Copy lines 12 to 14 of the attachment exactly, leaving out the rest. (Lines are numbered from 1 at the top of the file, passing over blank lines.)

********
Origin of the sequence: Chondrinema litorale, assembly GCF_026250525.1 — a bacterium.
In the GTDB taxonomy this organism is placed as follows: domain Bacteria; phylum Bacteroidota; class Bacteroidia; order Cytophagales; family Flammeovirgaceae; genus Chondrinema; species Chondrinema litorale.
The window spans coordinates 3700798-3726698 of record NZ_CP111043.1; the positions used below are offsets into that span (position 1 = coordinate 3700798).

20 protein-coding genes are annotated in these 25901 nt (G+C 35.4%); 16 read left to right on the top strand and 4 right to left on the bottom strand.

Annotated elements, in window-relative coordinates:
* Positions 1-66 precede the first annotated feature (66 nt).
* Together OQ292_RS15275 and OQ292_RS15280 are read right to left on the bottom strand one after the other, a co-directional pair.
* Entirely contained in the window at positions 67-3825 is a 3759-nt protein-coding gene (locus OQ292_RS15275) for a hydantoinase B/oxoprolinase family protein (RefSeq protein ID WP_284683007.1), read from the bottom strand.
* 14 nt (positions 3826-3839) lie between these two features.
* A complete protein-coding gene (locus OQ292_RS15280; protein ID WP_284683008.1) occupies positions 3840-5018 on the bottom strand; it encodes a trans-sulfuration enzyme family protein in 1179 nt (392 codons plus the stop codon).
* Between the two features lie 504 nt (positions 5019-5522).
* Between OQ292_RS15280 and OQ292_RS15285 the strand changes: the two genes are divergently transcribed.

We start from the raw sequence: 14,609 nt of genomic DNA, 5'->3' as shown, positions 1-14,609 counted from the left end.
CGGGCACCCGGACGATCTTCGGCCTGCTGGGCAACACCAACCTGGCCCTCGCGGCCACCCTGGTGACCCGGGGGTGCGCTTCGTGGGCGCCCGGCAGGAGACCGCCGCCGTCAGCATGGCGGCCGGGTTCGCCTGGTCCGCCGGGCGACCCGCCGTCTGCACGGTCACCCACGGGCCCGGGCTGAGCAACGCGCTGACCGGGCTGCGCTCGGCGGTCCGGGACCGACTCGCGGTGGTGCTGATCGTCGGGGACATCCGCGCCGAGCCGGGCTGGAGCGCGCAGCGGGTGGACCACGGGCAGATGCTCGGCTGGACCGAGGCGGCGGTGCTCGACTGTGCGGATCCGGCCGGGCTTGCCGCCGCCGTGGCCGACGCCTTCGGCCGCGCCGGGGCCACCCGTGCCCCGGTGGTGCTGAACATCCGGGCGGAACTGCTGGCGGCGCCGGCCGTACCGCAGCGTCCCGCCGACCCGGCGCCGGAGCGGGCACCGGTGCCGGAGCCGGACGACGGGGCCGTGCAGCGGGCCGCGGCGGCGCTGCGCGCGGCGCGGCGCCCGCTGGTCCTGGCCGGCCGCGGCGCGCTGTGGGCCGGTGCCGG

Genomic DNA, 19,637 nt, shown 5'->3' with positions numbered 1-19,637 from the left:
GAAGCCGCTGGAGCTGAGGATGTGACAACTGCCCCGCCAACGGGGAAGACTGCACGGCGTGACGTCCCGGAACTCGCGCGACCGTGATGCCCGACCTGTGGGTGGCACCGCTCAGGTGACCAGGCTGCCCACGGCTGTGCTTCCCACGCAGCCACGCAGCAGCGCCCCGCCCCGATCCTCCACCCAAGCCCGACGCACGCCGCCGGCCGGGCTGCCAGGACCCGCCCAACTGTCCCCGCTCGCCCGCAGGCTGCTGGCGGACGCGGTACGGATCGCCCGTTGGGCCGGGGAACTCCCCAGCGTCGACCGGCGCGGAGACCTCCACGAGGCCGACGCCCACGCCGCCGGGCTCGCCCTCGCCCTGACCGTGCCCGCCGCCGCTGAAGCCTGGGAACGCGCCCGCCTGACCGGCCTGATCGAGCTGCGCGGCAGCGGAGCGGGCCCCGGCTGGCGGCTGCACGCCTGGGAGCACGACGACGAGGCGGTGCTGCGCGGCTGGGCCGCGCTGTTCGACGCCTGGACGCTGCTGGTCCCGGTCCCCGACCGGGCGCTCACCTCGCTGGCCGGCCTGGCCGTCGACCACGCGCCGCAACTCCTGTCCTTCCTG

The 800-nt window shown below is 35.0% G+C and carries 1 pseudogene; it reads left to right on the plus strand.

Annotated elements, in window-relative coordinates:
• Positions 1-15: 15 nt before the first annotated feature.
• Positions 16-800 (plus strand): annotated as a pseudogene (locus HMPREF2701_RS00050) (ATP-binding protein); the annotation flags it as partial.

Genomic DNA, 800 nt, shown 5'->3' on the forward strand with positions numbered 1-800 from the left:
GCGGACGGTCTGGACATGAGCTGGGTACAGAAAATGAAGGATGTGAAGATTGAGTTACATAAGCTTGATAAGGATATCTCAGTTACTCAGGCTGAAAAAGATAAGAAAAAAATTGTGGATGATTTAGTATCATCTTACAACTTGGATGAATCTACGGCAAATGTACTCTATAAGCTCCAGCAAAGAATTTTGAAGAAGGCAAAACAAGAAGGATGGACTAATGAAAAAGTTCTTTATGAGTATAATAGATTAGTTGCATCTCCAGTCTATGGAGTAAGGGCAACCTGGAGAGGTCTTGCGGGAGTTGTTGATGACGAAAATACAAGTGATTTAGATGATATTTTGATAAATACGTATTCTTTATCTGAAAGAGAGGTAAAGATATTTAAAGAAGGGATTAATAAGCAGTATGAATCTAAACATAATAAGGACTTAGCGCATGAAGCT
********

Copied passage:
* Between OQ292_RS15280 and OQ292_RS15285 the strand changes: the two genes are divergently transcribed.

We start from the raw sequence: 14,609 nt of genomic DNA, 5'->3' as shown, positions 1-14,609 counted from the left end.
CGGGCACCCGGACGATCTTCGGCCTGCTGGGCAACACCAACCTGGCCCTCGCGGCCACCCTGGTGACCCGGGGGTGCGCTTCGTGGGCGCCCGGCAGGAGACCGCCGCCGTCAGCATGGCGGCCGGGTTCGCCTGGTCCGCCGGGCGACCCGCCGTCTGCACGGTCACCCACGGGCCCGGGCTGAGCAACGCGCTGACCGGGCTGCGCTCGGCGGTCCGGGACCGACTCGCGGTGGTGCTGATCGTCGGGGACATCCGCGCCGAGCCGGGCTGGAGCGCGCAGCGGGTGGACCACGGGCAGATGCTCGGCTGGACCGAGGCGGCGGTGCTCGACTGTGCGGATCCGGCCGGGCTTGCCGCCGCCGTGGCCGACGCCTTCGGCCGCGCCGGGGCCACCCGTGCCCCGGTGGTGCTGAACATCCGGGCGGAACTGCTGGCGGCGCCGGCCGTACCGCAGCGTCCCGCCGACCCGGCGCCGGAGCGGGCACCGGTGCCGGAGCCGGACGACGGGGCCGTGCAGCGGGCCGCGGCGGCGCTGCGCGCGGCGCGGCGCCCGCTGGTCCTGGCCGGCCGCGGCGCGCTGTGGGCCGGTGCCGG